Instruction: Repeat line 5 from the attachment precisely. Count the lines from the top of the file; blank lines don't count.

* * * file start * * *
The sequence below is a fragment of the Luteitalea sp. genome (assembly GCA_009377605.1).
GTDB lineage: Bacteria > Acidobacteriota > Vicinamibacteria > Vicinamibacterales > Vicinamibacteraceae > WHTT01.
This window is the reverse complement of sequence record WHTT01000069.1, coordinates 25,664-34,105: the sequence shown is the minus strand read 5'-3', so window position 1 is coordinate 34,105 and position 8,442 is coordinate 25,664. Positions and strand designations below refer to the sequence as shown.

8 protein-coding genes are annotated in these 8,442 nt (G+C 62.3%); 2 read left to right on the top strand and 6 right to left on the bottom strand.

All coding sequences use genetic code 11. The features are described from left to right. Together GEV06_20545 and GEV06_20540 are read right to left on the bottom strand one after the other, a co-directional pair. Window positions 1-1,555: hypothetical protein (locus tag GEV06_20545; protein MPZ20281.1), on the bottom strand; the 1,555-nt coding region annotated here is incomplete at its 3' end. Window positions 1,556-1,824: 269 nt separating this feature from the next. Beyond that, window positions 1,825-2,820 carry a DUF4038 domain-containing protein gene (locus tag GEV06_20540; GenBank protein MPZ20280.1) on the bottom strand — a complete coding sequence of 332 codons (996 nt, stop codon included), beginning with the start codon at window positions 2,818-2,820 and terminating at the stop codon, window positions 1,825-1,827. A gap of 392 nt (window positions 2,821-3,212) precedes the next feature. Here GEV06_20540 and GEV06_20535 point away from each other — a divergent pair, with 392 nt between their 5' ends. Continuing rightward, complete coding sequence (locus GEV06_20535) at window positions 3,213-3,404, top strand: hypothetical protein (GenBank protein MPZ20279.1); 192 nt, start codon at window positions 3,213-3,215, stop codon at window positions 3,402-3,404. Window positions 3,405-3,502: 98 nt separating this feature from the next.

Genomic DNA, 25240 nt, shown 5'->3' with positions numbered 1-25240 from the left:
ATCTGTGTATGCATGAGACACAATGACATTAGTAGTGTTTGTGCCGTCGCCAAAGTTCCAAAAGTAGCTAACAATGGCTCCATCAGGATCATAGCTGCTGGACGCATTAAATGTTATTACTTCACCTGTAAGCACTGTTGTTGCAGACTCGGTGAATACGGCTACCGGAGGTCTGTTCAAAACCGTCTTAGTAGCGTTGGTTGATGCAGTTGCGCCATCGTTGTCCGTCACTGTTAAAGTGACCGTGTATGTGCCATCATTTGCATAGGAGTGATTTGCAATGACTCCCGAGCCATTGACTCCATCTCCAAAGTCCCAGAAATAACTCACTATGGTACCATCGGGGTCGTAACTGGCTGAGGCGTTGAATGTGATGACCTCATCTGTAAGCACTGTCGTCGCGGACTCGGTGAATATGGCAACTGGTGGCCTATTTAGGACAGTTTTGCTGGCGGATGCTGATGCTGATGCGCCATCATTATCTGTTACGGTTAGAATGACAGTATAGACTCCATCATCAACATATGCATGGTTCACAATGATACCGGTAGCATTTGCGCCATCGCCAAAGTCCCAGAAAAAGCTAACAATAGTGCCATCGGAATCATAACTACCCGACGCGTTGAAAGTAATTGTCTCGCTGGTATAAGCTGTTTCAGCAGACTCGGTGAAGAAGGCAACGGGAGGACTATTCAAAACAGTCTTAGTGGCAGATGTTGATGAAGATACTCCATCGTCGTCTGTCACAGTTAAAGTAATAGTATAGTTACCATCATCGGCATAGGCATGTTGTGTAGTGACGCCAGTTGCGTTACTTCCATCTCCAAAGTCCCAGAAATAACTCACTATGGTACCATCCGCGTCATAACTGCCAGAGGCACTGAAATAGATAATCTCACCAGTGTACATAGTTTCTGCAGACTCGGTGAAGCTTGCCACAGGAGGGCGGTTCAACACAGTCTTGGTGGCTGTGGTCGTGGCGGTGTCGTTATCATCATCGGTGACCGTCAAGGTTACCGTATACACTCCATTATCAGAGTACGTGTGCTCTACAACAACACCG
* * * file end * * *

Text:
All coding sequences use genetic code 11. The features are described from left to right. Together GEV06_20545 and GEV06_20540 are read right to left on the bottom strand one after the other, a co-directional pair. Window positions 1-1,555: hypothetical protein (locus tag GEV06_20545; protein MPZ20281.1), on the bottom strand; the 1,555-nt coding region annotated here is incomplete at its 3' end. Window positions 1,556-1,824: 269 nt separating this feature from the next. Beyond that, window positions 1,825-2,820 carry a DUF4038 domain-containing protein gene (locus tag GEV06_20540; GenBank protein MPZ20280.1) on the bottom strand — a complete coding sequence of 332 codons (996 nt, stop codon included), beginning with the start codon at window positions 2,818-2,820 and terminating at the stop codon, window positions 1,825-1,827. A gap of 392 nt (window positions 2,821-3,212) precedes the next feature. Here GEV06_20540 and GEV06_20535 point away from each other — a divergent pair, with 392 nt between their 5' ends. Continuing rightward, complete coding sequence (locus GEV06_20535) at window positions 3,213-3,404, top strand: hypothetical protein (GenBank protein MPZ20279.1); 192 nt, start codon at window positions 3,213-3,215, stop codon at window positions 3,402-3,404. Window positions 3,405-3,502: 98 nt separating this feature from the next.